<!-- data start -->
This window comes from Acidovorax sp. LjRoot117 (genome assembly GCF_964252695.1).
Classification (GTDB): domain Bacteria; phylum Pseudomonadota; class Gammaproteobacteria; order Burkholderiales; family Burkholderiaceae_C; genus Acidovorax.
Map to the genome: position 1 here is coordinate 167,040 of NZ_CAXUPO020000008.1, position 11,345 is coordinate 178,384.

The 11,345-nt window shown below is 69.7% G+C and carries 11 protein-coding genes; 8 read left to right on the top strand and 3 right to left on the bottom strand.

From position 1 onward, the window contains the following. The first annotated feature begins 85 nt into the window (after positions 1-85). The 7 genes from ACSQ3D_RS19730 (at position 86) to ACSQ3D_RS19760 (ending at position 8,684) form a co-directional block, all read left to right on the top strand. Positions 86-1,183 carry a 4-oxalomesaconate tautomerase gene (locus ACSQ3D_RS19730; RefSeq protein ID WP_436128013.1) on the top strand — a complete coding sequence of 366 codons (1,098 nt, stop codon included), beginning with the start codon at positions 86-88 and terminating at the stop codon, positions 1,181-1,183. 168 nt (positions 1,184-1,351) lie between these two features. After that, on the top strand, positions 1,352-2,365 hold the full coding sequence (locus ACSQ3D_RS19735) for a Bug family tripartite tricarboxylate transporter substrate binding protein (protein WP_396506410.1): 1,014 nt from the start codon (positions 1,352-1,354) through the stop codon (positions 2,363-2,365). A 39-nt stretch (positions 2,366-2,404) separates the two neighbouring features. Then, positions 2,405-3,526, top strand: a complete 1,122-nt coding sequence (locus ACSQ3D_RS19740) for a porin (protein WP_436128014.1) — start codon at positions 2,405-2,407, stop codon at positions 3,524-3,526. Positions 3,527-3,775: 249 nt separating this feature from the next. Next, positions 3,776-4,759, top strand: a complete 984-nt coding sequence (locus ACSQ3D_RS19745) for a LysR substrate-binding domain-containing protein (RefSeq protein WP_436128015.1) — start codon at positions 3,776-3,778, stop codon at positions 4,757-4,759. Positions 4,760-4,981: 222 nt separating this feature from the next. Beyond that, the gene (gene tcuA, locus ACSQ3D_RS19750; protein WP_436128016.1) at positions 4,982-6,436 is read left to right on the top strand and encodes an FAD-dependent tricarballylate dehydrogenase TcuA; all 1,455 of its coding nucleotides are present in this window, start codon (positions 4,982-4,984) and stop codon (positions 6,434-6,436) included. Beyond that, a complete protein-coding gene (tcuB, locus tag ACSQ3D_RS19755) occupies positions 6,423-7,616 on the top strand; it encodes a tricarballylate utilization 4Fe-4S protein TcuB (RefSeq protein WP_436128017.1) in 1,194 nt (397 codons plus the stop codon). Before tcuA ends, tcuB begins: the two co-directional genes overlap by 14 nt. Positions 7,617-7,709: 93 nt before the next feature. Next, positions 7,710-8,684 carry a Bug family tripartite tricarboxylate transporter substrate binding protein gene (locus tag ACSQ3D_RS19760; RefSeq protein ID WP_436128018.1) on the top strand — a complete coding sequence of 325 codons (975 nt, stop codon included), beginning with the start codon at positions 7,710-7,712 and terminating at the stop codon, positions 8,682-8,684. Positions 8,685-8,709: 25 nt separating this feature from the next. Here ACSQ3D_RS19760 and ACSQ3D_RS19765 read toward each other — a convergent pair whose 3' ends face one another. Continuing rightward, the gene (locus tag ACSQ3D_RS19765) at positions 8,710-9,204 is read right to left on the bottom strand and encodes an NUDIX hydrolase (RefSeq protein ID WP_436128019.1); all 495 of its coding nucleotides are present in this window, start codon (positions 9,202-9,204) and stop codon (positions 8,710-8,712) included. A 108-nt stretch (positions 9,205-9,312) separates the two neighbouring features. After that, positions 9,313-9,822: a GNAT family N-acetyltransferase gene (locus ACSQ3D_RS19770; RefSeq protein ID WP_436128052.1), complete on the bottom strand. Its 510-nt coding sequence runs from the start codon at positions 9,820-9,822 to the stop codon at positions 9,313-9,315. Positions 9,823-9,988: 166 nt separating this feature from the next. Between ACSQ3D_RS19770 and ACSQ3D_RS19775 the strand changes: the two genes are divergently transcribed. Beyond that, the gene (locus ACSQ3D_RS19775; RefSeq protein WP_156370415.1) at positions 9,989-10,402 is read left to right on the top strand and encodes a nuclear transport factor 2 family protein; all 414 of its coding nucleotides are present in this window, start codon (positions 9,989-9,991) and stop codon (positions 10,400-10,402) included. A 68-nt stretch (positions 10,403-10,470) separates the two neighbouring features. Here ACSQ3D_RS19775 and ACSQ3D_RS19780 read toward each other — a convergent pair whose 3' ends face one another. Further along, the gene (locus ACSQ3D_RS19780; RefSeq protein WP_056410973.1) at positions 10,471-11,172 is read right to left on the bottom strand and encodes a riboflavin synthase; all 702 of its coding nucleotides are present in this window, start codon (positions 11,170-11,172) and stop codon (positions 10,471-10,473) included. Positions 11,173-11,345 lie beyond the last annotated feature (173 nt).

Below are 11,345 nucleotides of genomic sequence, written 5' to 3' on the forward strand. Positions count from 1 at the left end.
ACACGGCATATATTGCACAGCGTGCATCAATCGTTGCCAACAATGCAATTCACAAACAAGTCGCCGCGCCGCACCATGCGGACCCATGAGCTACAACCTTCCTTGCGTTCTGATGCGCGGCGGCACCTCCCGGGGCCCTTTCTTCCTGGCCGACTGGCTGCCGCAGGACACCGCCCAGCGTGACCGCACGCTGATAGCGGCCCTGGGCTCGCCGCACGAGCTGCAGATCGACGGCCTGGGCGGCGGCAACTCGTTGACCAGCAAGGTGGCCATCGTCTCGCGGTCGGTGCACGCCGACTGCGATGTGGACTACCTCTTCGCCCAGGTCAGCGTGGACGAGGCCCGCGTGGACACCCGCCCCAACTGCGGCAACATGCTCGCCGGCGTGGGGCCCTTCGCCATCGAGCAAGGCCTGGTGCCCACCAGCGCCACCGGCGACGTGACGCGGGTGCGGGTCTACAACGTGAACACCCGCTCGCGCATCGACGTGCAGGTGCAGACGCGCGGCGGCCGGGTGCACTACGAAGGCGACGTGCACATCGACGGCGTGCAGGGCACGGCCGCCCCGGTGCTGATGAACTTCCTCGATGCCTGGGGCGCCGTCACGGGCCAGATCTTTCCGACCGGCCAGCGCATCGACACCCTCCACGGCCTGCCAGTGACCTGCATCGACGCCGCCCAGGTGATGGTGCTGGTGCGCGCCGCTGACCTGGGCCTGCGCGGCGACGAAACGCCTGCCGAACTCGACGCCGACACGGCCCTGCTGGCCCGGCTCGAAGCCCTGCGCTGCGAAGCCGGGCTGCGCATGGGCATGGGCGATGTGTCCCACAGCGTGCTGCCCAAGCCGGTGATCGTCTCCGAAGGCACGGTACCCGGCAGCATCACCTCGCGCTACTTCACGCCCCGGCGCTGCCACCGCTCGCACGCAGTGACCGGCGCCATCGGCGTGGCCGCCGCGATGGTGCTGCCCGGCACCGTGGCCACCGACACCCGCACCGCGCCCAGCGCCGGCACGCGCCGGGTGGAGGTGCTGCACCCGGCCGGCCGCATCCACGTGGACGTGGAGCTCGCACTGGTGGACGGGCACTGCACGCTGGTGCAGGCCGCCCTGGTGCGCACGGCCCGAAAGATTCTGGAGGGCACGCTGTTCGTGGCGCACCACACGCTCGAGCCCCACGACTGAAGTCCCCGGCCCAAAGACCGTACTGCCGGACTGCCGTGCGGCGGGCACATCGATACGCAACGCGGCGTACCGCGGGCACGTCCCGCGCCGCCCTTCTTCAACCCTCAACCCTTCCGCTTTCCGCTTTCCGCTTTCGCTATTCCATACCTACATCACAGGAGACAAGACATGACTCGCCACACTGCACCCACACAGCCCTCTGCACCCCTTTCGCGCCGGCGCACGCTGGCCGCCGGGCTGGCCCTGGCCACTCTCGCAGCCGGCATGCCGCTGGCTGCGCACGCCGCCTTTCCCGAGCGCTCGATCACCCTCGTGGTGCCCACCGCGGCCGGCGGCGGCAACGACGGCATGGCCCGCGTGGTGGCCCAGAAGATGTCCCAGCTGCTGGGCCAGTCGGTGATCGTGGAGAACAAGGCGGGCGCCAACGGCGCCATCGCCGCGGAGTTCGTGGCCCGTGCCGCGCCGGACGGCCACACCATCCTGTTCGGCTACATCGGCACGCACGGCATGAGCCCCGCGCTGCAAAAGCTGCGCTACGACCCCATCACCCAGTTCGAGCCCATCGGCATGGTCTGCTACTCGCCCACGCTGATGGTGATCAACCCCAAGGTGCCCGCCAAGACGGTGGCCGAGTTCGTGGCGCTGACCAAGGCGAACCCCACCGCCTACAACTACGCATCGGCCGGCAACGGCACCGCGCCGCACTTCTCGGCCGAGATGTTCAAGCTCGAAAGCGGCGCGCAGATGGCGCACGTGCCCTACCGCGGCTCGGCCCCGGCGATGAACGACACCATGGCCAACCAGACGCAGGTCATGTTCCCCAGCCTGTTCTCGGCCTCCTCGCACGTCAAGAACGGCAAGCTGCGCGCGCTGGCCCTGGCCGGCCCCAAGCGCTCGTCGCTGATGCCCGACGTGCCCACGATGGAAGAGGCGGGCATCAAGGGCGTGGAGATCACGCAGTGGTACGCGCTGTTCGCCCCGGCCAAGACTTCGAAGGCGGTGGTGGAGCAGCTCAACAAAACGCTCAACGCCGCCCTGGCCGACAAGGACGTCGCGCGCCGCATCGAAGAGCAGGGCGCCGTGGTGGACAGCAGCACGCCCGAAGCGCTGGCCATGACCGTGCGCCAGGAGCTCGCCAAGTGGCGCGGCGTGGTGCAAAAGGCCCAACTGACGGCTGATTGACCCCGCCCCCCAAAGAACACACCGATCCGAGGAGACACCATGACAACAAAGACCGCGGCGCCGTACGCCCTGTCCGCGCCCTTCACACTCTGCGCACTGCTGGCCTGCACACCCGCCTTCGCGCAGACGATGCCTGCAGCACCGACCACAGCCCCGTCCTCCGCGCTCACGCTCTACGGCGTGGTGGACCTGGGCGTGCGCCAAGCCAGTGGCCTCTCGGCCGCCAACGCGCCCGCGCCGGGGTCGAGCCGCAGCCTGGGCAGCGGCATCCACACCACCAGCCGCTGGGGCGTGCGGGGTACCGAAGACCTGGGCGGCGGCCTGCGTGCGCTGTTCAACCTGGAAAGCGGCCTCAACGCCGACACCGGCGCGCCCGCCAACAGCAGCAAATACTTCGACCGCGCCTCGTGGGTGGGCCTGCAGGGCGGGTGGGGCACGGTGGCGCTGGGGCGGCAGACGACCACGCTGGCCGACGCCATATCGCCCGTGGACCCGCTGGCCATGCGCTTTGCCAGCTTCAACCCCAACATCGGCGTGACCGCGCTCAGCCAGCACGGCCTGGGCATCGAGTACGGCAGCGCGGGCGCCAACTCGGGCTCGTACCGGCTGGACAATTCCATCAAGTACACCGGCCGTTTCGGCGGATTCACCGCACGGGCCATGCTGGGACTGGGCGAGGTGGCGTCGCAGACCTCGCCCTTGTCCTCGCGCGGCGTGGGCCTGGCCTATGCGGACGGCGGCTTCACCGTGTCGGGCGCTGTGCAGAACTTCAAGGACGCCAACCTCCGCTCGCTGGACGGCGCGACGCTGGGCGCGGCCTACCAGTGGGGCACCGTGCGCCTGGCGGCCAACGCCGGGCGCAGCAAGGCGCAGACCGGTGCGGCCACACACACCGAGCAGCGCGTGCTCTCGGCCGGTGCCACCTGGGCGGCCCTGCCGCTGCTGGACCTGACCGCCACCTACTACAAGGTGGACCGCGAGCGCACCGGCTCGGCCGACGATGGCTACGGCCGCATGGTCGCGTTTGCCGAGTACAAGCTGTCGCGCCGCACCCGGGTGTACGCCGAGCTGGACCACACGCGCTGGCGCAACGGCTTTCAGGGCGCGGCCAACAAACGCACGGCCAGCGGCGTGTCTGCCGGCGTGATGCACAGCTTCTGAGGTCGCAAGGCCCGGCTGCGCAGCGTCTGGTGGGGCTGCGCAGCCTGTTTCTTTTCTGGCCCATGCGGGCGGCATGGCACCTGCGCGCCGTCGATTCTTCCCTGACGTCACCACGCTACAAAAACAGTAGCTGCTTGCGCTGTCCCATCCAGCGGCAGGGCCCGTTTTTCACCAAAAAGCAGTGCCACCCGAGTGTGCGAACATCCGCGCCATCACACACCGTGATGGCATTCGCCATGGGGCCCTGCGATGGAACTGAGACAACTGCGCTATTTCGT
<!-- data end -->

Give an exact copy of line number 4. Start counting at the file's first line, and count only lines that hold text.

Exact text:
The 11,345-nt window shown below is 69.7% G+C and carries 11 protein-coding genes; 8 read left to right on the top strand and 3 right to left on the bottom strand.